Apr. 4th, 2011 12:16 am
I saw Biutiful tonight - for me, by far the best movie that I saw in the past year. It makes things like The King's Speech and Black Swan seem like trifles. González Iñárritu must be one of the few directors today who has the gifts of someone like Kubrick.

I met my old friend Jay this morning at the gay-bucks in the Montrose neighborhood. He was at a table with a big, beefy, muscly, friendly man - a police officer for the city of Houston. The conversation turned to vacations. He said the mayor (Annise Parker) was going to be out of town in the next couple of weeks and might approve a few days vacation. I said "So the mayor personally manages your schedule?" Slight faux pas - it turned out his only assignment was the mayor's small security force.

Through the years I've tried to catch most of the movies about poets. The ones I can recall: Total Eclipse (Rimbaud), Little Ashes (Garcia Lorca), Bright Star (Keats). I managed to miss the ones about Stevie Smith and Sylvia Plath. All of these were of course bio-pics - a genre easily prone to problems. Tonight I caught Howl - the most interesting of these films I've seen. Mainly because it was about the poem itself and not per se about Ginsberg's life. The words in the script are solely from an interview Ginsberg made about the poem, the obscenity trial that followed its publication, and the poem itself - which is recited throughout by James Franco. You should check it out.

I didn't know until today - the Menil currently has a Kurt Schwitters exhibition. To my knowledge it's been several decades since the last Schwitters exhibition. So Excited! - he's one of my favorites.

Tron: Legacy is worth seeing. It's a visually beautiful movie. I liked that it was an homage to the earlier movie - and also to the popular aesthetics & music of the early 80s. Like a good homage, the references were only a pool for fueling its own imaginative world. Jeff Bridges played two roles - one of which was a virtual character played by a virtual Jeff Bridges. This older/younger Jeff Bridges duality was a cause for reflexion.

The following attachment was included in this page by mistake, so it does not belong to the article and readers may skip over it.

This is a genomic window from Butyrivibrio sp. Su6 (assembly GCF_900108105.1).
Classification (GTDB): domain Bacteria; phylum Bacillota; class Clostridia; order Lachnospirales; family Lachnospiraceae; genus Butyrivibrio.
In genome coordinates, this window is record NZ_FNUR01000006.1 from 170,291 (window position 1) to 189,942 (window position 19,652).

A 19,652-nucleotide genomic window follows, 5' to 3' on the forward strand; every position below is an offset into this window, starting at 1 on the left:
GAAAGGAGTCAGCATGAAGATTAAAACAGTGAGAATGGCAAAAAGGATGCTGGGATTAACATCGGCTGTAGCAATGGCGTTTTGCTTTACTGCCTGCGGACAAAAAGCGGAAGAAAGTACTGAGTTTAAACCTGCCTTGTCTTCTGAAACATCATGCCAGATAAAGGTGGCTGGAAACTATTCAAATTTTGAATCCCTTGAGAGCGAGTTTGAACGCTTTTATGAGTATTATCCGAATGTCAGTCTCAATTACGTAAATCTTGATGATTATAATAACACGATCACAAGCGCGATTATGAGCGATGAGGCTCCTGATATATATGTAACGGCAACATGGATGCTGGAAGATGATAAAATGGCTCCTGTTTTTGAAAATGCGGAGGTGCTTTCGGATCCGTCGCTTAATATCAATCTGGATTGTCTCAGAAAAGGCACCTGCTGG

He was just beginning to be recognized as an important actor when I was a senior in high school. His remarkable films from that year - The Last Picture Show, Fat City, and Bad Company - planted themselves into my consciousness. (I think I wanted to be Jeff Bridges.) All three films explored sobering & harsh realities. In each he played different versions of an iconic working class hero. The Last Picture Show was particularly significant for me in that it explored the social world of a small Texas town, and was based on an autobiographical novel by Larry McMurtry. If you have never seen The Last Picture Show, you should!
chaplin webern

It is curious how the internet has given our subconscious a new tool.

The last thing I watched before I fell asleep was an interview with Liza Minelli. One thing she said: the female dancer that she admired most was Cyd Charisse.

When I woke up at 4:21, I went straight to the laptop. After a game of Scrabble, I surfed around, unconsciously starting with 'Cyd Charisse' - who was from Amarillo - and found myself on a page about Carolyn Jones, the actress who created the sublime Morticia Addams. Ms. Jones also grew up in Amarillo - surprisingly two blocks from my house, on Hayden Street.

I snapped a pic on my way to practice.

I played a piece by Antalffy-Zsiross this morning - something I've played before in Advent. As far as I can tell, he is an obscure figure - almost unknown. I came across a volume of his music in a dusty sale bin one day. I bought it based on the portrait inside - he looked like such an intelligent & interesting man. His music is refreshing - it reminds me of Gershwin & Respighi. Colorful & optimistic - never heavy or distasteful.